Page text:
|Publication number||US5173776 A|
|Application number||US 07/534,698|
|Publication date||Dec 22, 1992|
|Filing date||Jun 6, 1990|
|Priority date||Jun 6, 1990|
|Publication number||07534698, 534698, US 5173776 A, US 5173776A, US-A-5173776, US5173776 A, US5173776A|
|Inventors||Philip R. Rigg, Neil Baumgarten|
|Original Assignee||Electroscan Corporation|
|Export Citation||BiBTeX, EndNote, RefMan|
|Patent Citations (10), Referenced by (6), Classifications (20), Legal Events (7)|
|External Links: USPTO, USPTO Assignment, Espacenet|
1. Field of the Invention
This invention relates to apparatus and method for collecting and time-averaging visual information carried within "noisy" video signals, and more particularly, relates to apparatus and method for collecting and time-averaging visual information carried within "noisy" video signals which are generated by scanned particle-beam instruments such as the scanning electron microscope ("SEM"). The invention is generally applicable to any problem of recovering a spatially stationary image signal buried within large amounts of superimposed random noise, such as that often found in low-current or low-light level imaging detectors.
2. Description of the Prior Art
Signal-to-noise ratio enhancement of SEM images is typically performed (usually in conjunction with scan rate conversion) by an electronic system such as that shown in block form in FIG. 1. The incoming (noisy) video signal is periodically sampled and converted to a series of digital intensity values, which are stored sequentially in a memory array, individually addressed by the co-ordinate of their position in the image. With each new video frame cycle, the stored values are fed back to computational circuitry which performs a "running average" on a pixel by pixel basis, summing new data collected at a given pixel with data previously stored for that pixel. The old and new data is mixed in predetermined proportions, then renormalized (to avoid overflow) and stored back in the same memory location.
The image being processed may be viewed concurrently by feeding the current pixel data in sequence to the output DAC at the desired display frequency. As successive frames are collected and processed the stationary image tends to improve as the random noise component averages out to zero. By varying the proportions of new and stored data, it is possible to control the rate of signal-to-noise ratio improvement according to the incoming signal quality.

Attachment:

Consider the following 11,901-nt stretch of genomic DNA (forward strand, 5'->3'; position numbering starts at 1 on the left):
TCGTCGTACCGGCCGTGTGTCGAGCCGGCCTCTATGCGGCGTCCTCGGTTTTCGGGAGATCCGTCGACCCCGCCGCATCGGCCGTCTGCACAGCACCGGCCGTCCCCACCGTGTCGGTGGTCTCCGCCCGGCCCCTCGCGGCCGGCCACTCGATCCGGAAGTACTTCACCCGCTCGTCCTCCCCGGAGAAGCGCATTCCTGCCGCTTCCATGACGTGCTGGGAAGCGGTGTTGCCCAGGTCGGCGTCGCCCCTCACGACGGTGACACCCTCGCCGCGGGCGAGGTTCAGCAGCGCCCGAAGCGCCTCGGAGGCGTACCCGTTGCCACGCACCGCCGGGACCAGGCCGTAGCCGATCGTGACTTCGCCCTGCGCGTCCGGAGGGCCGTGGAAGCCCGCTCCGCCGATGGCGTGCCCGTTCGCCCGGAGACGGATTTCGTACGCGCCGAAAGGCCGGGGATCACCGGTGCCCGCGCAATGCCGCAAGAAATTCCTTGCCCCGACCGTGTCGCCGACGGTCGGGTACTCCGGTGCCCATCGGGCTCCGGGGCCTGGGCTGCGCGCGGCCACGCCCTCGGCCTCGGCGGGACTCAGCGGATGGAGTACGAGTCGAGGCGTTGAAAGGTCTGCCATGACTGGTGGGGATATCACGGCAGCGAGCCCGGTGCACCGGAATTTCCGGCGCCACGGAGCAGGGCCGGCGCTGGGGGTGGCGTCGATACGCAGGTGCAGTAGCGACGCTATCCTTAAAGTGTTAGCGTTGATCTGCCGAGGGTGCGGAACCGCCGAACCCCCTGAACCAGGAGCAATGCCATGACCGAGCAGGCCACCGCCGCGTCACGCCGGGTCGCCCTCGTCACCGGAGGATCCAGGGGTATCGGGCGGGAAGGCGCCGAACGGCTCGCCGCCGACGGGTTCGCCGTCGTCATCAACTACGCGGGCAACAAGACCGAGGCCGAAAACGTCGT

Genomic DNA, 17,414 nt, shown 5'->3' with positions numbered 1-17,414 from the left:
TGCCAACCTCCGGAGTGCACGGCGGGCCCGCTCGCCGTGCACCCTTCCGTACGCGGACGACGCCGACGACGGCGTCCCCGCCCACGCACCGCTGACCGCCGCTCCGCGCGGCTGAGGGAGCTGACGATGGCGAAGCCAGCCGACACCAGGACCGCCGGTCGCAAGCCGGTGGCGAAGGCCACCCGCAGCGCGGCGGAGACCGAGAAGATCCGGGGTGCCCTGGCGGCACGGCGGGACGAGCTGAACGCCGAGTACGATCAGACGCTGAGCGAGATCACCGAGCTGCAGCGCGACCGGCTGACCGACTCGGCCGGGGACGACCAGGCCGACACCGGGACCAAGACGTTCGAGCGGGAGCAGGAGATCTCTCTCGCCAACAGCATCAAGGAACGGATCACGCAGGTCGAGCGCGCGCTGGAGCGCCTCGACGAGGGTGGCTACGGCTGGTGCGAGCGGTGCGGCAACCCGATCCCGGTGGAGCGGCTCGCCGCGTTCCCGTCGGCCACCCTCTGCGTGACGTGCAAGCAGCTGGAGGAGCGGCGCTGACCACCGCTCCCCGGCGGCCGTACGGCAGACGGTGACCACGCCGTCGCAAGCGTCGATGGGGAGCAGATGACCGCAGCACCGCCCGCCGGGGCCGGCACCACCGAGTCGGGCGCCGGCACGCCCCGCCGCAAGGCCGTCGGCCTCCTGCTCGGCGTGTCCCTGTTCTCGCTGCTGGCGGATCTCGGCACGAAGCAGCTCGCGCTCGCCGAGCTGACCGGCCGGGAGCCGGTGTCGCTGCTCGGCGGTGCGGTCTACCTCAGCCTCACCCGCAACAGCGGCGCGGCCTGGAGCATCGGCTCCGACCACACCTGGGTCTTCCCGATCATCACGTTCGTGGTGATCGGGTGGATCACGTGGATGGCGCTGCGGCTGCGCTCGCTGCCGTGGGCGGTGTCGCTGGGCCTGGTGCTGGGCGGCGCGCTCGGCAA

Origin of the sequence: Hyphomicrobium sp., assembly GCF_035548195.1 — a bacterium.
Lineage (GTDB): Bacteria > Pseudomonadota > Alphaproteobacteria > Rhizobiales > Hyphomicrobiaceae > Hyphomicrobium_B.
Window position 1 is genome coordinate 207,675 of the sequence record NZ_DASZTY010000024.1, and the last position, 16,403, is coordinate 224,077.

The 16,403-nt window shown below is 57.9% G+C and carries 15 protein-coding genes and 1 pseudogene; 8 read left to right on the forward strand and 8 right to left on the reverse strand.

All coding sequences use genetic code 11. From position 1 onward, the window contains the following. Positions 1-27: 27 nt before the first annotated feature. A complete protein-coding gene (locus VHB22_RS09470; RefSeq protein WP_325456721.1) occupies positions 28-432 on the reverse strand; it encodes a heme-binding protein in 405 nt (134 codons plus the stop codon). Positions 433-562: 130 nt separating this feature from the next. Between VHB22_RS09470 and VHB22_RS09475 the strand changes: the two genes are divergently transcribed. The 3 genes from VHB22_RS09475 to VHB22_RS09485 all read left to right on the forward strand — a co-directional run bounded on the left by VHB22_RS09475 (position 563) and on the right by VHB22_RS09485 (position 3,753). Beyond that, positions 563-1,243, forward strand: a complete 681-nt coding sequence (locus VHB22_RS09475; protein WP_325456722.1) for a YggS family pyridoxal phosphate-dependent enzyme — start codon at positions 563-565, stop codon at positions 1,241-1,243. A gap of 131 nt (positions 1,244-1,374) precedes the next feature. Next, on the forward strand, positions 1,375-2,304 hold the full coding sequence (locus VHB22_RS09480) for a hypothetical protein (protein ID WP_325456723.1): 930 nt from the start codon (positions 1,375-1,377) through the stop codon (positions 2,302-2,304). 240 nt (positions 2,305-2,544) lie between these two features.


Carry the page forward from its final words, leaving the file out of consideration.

This process is a type of digital signal processing variously known as temporal filtering, digital integration, or frame averaging. A special case of the temporal filter is the progressive-ratio or Kalman filter, in which the "mixing ratio" is a linear function of frame count. The Kalman filter (or a near approximation to it) is widely used for SEM imaging as it collects the maximal amount of information per unit time while maintaining an algebraically normalized output at all times.
As the signal-to-noise ratio of the input increases, however, the Kalman filter suffers (as do all fixed-ratio filters) from a "shrinkage" of the output amplitude as the noise component is averaged out. Increasing the input amplitude cannot compensate for this as the input dynamic range is limited by the analog-to-digital converter.
An object of the present invention is to provide a method and apparatus for continuously improving the signal-to-noise ratio of a stationary video image by digital integration which overcomes the foregoing problems associated with the prior art.
It is another object of the present invention to provide a method and apparatus for continuously improving the signal-to-noise ratio of a stationary video image by digital integration wherein as the signal-to-noise ratio of the input increases, the output amplitude does not "shrink" as the noise component is averaged out.